One opportunity for this unit involves games.  My co-teacher has developed a card game to help students familiarize themselves with elements of the periodic table, what the different numbers on this chart mean, and most importantly, how the various groups of elements interact.  It would be great to take this card game and somehow make it into a computer-based game.  What other opportunities for games already exist for the periodic table?  How could we integrate them?

 

Another opportunity for using tech would come during the portion of the unit where we touch on environmental concerns.  This year we engaged student in a unit that asked them to reflect upon the environmental impact of commercial products.  Students were asked to present their findings in poster format.  This unit could be enhanced by giving students a selection of presentation techniques.  Giving options that encouraged (or required) student interaction through technology (Voicethread, blogging, website creation, etc) would make the project much more rewarding.

Choice 2: Motion and Stability

This unit is basically introductory physics.  We managed to get really bogged down in this unit this year.  I’m not really sure how it happened but all I seem to remember from this unit is endless discussion and debate on the difference between elastic and inelastic collisions.  We got tired of explaining it and the kids got tired of hearing about it.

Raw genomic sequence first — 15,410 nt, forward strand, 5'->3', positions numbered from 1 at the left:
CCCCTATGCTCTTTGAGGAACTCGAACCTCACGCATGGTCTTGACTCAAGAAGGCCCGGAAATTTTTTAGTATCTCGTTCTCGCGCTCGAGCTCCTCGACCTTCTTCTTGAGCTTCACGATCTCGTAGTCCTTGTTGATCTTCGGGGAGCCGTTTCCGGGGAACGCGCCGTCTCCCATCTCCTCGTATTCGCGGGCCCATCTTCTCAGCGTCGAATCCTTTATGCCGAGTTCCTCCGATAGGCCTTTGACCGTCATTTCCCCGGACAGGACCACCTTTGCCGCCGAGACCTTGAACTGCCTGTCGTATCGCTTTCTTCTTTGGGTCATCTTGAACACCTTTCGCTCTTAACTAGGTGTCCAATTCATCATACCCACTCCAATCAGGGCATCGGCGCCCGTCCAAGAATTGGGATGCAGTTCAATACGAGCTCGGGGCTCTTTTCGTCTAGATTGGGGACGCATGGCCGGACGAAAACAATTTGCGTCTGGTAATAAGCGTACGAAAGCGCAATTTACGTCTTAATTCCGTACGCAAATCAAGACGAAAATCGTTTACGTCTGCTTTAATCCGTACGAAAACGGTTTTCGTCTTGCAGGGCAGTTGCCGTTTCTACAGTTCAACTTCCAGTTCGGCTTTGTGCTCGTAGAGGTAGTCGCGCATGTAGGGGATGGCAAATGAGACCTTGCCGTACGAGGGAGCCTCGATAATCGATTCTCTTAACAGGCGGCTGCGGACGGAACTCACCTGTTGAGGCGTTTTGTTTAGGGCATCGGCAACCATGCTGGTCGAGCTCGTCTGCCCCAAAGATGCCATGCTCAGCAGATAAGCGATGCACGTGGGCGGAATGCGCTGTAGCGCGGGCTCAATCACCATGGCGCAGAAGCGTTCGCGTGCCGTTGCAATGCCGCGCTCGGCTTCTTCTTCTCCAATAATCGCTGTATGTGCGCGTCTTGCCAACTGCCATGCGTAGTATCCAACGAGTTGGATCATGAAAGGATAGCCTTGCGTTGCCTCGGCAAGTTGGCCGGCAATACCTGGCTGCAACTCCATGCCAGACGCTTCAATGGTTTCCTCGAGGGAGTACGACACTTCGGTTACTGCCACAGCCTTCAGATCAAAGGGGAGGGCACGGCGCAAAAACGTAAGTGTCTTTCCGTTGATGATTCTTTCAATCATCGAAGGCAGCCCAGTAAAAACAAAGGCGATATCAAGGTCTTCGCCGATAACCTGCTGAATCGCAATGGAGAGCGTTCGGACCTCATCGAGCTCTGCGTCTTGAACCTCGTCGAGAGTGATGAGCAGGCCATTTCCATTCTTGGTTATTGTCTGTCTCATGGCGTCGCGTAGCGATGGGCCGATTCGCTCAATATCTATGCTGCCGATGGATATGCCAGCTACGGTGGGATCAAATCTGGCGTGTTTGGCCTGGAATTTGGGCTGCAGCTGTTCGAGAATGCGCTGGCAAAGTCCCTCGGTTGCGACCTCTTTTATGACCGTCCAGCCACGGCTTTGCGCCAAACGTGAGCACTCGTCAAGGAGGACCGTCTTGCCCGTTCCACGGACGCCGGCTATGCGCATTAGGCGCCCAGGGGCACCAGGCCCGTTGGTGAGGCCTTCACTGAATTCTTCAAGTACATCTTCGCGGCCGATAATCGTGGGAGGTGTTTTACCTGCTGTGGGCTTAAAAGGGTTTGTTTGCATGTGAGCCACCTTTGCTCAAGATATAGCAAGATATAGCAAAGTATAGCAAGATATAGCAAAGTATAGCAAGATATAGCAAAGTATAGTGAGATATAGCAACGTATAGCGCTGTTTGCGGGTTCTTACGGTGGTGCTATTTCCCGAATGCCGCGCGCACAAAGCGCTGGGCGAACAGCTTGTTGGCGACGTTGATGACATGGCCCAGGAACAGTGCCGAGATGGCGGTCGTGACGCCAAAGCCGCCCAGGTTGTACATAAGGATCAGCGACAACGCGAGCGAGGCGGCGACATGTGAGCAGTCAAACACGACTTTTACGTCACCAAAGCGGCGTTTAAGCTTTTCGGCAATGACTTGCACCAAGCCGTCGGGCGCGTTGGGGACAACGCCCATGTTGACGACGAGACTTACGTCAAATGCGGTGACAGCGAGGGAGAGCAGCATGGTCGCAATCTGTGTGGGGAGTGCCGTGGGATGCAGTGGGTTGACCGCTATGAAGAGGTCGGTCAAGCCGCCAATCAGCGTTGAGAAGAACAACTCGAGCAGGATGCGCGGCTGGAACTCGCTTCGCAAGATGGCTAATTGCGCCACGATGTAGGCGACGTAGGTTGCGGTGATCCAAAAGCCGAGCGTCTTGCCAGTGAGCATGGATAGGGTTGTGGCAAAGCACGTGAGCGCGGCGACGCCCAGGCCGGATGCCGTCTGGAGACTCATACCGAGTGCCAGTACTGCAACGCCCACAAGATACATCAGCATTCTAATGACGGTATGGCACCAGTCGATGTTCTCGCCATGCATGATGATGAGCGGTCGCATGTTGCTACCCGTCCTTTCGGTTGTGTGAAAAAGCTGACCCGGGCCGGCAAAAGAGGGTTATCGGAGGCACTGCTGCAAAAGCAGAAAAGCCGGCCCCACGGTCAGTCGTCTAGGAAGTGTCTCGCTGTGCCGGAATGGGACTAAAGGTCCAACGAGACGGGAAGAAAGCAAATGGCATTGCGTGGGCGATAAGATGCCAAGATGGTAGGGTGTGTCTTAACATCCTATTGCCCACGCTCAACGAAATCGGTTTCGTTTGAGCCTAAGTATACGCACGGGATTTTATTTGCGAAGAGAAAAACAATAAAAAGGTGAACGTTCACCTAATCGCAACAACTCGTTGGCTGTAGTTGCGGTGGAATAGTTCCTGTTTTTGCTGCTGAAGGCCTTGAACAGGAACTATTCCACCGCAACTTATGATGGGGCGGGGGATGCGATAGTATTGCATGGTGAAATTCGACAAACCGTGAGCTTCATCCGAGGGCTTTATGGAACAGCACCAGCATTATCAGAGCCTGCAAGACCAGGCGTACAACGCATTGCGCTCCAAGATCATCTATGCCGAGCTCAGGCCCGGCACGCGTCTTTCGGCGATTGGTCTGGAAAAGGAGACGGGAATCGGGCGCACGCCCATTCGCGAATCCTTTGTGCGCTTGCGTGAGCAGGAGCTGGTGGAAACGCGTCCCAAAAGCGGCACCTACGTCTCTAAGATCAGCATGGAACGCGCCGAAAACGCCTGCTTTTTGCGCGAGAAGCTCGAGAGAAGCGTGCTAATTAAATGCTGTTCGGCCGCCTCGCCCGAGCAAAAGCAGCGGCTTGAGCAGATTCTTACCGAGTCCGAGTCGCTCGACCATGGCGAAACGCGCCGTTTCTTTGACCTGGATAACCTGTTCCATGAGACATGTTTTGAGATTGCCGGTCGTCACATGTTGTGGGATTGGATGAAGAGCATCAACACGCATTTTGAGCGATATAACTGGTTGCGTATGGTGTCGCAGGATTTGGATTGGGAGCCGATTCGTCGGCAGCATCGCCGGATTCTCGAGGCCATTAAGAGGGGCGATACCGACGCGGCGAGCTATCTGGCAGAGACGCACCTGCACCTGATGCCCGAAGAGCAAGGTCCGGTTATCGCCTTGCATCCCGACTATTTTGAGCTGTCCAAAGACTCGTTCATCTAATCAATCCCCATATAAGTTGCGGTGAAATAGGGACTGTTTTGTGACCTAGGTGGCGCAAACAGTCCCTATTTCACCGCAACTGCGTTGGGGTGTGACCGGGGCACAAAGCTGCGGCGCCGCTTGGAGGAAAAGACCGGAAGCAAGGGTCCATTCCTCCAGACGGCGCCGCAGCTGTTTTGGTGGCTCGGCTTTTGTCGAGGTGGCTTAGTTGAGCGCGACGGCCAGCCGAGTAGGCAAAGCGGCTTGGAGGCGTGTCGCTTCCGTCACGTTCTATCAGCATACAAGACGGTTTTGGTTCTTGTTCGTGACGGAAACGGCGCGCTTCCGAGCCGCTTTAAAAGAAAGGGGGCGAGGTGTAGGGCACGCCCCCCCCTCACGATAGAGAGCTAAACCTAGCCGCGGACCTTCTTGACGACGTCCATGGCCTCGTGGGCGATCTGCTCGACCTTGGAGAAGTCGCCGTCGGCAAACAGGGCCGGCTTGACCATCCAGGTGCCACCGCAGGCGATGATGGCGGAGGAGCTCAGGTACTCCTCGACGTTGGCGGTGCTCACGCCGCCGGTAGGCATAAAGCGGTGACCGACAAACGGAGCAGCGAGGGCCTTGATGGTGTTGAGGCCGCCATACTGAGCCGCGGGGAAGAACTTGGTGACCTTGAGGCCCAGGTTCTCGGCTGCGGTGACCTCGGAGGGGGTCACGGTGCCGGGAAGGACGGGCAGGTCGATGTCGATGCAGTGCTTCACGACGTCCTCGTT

One way to help make Newton’s laws stick  a little better might be to have students create animations of the different kinds of motion and collisions.  If the work our eighth graders did this year is any indication, I think that our incoming students would totally be capable of creating this kind of animation.  We could even split the students into groups, assign topics, and have them teach the class using the animations/films they created.

 

Teaching in a city with a thriving film industry gave me another idea.  Everyone knows about Bollywood, but do you know Kollywood? Kollywood is the name given for Tamil language cinema, centered here in Chennai.  Bollywood and Kollywood action movies are marked by some pretty ridiculous action scenes.  Check out Tamil superstar Rajinikanth in action below.

[youtube]https://www.youtube.com/watch?v=GRvPcaNZxq8[/youtube]